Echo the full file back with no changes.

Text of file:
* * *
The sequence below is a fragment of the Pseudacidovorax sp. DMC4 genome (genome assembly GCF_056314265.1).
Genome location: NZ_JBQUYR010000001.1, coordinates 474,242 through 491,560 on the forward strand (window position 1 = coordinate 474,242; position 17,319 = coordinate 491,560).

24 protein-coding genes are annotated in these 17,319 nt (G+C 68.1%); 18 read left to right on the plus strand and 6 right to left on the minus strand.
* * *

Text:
The sequence below is a fragment of the Pseudacidovorax sp. DMC4 genome (genome assembly GCF_056314265.1).
Genome location: NZ_JBQUYR010000001.1, coordinates 474,242 through 491,560 on the forward strand (window position 1 = coordinate 474,242; position 17,319 = coordinate 491,560).

24 protein-coding genes are annotated in these 17,319 nt (G+C 68.1%); 18 read left to right on the plus strand and 6 right to left on the minus strand.